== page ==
Officially, the Free School was designated an annex of WPHS—a single school that operated in separate houses. The Free School opened in February 1970 as one house with eight certified teachers (from WPHS), seven teacher interns from Penn GSE (contrary to the University’s program guidelines, they were full-time teachers), and about 225 WPHS students. The student recruitment process worked as follows: Names were randomly drawn from the entire student population at WPHS. The lottery winners were invited to attend the Free School. If a student declined to enroll, another name was drawn until the quota was filled.[12]

From the very beginning, the physical structure of the Free School proved overly complicated. Until a suitable building, one close to the University, could be located and renovated to meet health and safety requirements, the school was forced to operate in a fragmented fashion with virtually no resources. For the first month of operation, Free School teachers and students huddled in the spare rooms of several buildings in the University area: St. Mary’s Episcopal Church, at 40th and Locust streets; the Free Library, at 40th and Walnut streets; and the headquarters building of the University City Science Center, at 36th and Market streets.

In March 1970, a three-story building at 3625 Walnut Street, which the University leased from the Philadelphia Redevelopment Authority, was ready for the school. For the remainder of the spring semester, the teachers, now in one building, focused on their “family groups,” teaching concepts, and general principles by means of teacher-guided projects; they worked in teams and emphasized the interdisciplinarity nature of the subject matter. Some 20 organizations offered outside courses.[13]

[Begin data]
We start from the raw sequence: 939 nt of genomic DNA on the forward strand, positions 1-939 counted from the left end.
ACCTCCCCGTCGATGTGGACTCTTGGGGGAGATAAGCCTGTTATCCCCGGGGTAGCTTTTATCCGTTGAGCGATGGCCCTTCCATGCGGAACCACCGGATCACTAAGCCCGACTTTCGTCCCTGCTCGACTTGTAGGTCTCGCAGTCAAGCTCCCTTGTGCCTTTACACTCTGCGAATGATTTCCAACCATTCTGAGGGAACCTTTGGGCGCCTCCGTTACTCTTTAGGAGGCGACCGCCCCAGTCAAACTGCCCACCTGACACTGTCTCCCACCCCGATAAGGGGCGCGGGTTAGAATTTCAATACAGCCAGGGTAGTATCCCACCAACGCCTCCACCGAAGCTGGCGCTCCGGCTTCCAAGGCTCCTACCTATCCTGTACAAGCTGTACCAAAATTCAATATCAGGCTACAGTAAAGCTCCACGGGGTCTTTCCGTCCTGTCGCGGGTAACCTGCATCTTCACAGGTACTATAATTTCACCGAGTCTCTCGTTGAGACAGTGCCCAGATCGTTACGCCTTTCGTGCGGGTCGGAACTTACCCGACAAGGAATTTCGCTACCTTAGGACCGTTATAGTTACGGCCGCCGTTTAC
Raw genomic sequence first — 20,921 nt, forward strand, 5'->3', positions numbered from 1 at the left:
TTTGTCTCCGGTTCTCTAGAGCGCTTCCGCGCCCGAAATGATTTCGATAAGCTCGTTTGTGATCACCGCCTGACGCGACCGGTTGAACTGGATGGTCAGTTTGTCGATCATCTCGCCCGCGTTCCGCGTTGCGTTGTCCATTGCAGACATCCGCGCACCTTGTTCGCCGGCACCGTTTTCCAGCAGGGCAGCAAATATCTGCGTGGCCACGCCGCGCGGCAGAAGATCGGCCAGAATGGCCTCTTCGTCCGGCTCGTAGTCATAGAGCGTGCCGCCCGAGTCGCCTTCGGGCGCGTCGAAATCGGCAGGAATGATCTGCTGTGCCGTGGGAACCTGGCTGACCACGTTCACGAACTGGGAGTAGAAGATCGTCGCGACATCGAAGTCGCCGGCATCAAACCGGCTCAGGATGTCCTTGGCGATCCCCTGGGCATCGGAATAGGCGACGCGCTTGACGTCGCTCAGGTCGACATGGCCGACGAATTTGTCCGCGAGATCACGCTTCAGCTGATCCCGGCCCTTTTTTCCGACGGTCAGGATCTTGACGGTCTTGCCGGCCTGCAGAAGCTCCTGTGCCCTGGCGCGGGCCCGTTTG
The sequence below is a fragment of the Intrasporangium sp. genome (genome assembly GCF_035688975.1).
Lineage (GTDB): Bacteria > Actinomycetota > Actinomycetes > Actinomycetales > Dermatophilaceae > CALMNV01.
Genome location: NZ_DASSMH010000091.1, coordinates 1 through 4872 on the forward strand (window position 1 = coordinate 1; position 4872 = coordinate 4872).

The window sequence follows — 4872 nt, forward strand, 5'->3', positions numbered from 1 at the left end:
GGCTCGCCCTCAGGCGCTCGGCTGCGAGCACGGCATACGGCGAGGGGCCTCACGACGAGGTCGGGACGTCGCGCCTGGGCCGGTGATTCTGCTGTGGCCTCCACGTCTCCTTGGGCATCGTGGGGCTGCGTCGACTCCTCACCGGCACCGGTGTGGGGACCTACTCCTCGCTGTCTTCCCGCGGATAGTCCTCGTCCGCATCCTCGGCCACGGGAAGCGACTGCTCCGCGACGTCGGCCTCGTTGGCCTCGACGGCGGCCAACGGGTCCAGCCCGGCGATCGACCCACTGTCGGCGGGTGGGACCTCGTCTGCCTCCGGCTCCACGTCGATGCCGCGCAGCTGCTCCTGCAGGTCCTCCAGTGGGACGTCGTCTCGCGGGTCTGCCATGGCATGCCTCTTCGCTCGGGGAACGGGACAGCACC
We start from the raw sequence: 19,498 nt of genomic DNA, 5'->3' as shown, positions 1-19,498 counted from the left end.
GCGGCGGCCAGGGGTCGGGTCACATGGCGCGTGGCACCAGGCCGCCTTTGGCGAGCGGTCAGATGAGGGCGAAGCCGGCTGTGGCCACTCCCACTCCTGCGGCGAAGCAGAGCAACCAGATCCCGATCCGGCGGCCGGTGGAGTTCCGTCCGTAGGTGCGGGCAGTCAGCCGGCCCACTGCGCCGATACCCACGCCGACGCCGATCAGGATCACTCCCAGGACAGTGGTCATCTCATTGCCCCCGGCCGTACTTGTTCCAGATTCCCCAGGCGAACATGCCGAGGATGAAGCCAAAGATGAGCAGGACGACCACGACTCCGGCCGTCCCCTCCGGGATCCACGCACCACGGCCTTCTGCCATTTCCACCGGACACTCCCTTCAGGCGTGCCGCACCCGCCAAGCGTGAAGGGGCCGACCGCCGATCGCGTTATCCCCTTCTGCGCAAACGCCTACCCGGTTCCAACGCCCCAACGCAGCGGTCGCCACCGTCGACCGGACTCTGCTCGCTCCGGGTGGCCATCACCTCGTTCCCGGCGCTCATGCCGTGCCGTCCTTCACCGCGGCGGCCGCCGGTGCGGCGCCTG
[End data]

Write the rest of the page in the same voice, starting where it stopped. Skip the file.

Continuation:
By summer’s end in 1970, the school comprised three houses: House One, at 3833 Walnut Street; House Two, at 3625 Walnut; House Three, at 4226 Baltimore Avenue. To teach some 450 students, a total of 32 full-time teachers, including 12 new interns from Penn GSE’s Experimental Urban Teacher Training Program, were appointed—28 Whites and 4 African Americans; 20 of the teachers were certified. The teachers were apportioned across the three houses by subject area, with two teachers appointed as co-heads for each house. The staff was “remarkably young (three-quarters of them were in their early twenties).”[14]

The Free School’s first full year was 1970–71. The House Two building stood in the Walnut Street business district across the street from the Penn campus. The block included two Penn-student dives called Pagano’s Pizzeria and Grand’s Restaurant, and a bowling alley. It was here that tensions first surfaced between the Community Board and Eriksen and her teachers. The trouble had started the previous spring, when Board members complained about students’ “free time.” Writing in 1972, Eriksen appeared to acknowledge the legitimacy of the Board’s complaint: “It became apparent that students were using their free time for seemingly aimless activity: for hanging around, playing cards, making noise, and bothering local merchants…[which] led to a problem of cutting classes: students tended to extend their free time periods into their class periods, either arriving late for classes or not attending at all.”[15]